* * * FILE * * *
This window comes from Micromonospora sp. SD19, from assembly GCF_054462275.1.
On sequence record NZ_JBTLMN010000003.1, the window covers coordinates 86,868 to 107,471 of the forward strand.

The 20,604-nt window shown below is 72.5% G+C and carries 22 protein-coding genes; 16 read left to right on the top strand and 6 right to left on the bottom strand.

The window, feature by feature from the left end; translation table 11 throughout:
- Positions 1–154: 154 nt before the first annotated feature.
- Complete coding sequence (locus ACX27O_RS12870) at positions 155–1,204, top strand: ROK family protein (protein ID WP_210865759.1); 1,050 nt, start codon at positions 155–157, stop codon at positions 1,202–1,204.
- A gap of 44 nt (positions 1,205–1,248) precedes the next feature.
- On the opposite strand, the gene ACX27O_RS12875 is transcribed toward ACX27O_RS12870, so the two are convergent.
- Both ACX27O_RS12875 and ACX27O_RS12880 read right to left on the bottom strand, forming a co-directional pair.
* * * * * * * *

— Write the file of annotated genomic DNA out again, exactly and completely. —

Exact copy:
This window comes from Micromonospora sp. SD19, from assembly GCF_054462275.1.
On sequence record NZ_JBTLMN010000003.1, the window covers coordinates 86,868 to 107,471 of the forward strand.

The 20,604-nt window shown below is 72.5% G+C and carries 22 protein-coding genes; 16 read left to right on the top strand and 6 right to left on the bottom strand.

The window, feature by feature from the left end; translation table 11 throughout:
- Positions 1–154: 154 nt before the first annotated feature.
- Complete coding sequence (locus ACX27O_RS12870) at positions 155–1,204, top strand: ROK family protein (protein ID WP_210865759.1); 1,050 nt, start codon at positions 155–157, stop codon at positions 1,202–1,204.
- A gap of 44 nt (positions 1,205–1,248) precedes the next feature.
- On the opposite strand, the gene ACX27O_RS12875 is transcribed toward ACX27O_RS12870, so the two are convergent.
- Both ACX27O_RS12875 and ACX27O_RS12880 read right to left on the bottom strand, forming a co-directional pair.